Is Goal Setting Pointless?

Lemme ask you a question:  What role does goal setting play in your school’s culture?  

If your building is anything like mine, goal setting is probably a regular part of your daily routine.  There are goals in your school improvement plan, right?  And each learning team has their own SMART goals to pursue.  Teachers write goals for personal development as a part of their evaluation protocols — and goals litter individualized education plans for students with special needs.

That’s why James Clear’s bit titled Forget About Setting Goals caught my eye this morning.

Clear’s argument is worth considering:  Goal setting can be intimidating — and can result in feelings of failure or fear that leave people paralyzed.

Here’s an example from my personal life:  One of my goals is to lose 25 pounds in the next three months.  Frankly, I’ve got a closet full of clothes that I don’t fit into anymore — and I don’t have the cash to buy a “fat guy wardrobe” right now.

But losing 25 pounds right now seems next to impossible.  Mathematically, that’s 87,500 calories I have to lose.  If I burn about 600 calories per workout (which is what the ol’ treadmill keeps telling me), I’ll need 145 workouts to lose 25 pounds — and that’s ONLY if I quit eating like a Buffalonian in the winter-time.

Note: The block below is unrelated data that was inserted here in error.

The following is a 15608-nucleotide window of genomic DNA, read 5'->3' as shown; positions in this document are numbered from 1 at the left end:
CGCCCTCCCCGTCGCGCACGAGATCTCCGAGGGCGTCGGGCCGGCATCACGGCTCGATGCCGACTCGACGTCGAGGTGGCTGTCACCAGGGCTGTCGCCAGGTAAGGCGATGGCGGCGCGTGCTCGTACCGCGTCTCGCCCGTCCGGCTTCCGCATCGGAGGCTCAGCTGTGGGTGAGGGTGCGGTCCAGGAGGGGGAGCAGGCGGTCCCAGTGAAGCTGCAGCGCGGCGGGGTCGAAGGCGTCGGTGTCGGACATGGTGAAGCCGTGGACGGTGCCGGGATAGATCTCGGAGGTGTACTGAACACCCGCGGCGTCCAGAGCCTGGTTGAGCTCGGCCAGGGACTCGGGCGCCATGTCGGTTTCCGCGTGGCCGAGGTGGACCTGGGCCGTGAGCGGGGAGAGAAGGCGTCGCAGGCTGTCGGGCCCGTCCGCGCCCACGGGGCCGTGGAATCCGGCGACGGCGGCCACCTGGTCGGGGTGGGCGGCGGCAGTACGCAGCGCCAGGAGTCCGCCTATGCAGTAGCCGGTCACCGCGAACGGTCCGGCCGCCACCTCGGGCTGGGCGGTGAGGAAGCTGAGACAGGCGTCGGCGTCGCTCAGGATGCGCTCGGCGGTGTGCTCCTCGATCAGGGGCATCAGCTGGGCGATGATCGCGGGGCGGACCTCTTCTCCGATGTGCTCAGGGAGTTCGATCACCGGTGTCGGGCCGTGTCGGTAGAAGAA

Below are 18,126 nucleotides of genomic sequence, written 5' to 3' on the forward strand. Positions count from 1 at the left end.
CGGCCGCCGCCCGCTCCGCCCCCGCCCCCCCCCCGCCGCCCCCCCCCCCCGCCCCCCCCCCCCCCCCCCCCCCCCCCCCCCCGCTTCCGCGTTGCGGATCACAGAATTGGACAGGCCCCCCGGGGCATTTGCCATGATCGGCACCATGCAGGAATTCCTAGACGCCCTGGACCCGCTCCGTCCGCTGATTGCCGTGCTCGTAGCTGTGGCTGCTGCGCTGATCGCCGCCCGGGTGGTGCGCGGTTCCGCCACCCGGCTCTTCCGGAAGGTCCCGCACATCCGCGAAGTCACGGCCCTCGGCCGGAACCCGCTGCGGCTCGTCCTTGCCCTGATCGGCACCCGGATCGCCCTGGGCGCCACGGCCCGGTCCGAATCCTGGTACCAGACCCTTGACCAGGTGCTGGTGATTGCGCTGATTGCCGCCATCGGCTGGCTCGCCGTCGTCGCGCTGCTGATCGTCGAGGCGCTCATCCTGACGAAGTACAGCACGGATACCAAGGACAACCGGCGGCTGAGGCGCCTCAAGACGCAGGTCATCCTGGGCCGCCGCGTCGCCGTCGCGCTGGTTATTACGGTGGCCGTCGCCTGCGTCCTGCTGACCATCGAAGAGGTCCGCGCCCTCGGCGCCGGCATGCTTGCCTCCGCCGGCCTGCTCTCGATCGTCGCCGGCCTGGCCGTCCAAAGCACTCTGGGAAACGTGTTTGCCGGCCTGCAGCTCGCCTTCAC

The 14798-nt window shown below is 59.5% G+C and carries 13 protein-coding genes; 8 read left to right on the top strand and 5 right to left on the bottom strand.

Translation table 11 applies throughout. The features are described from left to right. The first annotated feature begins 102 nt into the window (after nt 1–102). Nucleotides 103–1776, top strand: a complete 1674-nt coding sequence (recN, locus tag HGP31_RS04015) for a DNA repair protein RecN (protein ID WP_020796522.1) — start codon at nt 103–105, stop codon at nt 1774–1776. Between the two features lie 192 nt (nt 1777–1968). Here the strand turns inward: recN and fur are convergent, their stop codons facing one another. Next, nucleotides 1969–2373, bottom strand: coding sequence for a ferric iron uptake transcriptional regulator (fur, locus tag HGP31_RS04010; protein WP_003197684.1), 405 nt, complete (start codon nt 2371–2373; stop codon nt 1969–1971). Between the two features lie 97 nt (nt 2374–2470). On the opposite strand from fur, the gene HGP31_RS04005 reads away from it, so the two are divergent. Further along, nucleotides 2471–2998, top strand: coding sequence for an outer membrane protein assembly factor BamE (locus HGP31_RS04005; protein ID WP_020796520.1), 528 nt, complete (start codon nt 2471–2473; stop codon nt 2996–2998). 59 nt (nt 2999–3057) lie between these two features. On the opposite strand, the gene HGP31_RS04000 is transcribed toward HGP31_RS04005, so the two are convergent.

Just reading that paragraph makes me want to quit before my “healthy living” kick even begins — and the minute I miss a workout or down a dozen wings while watching a playoff game, I’m going to feel like I’ve lost.  Those are pretty high stakes, right?  So in order to protect myself, I’m going to either set easier goals or completely ignore the goals that I’ve set to begin with.  That’s human nature.  We are good at self-preservation.

Clear would argue that the solution to my growing waistline ISN’T to set some kind of big, hairy audacious goal for losing weight.  Instead, it’s to concentrate on systems that result in weight loss.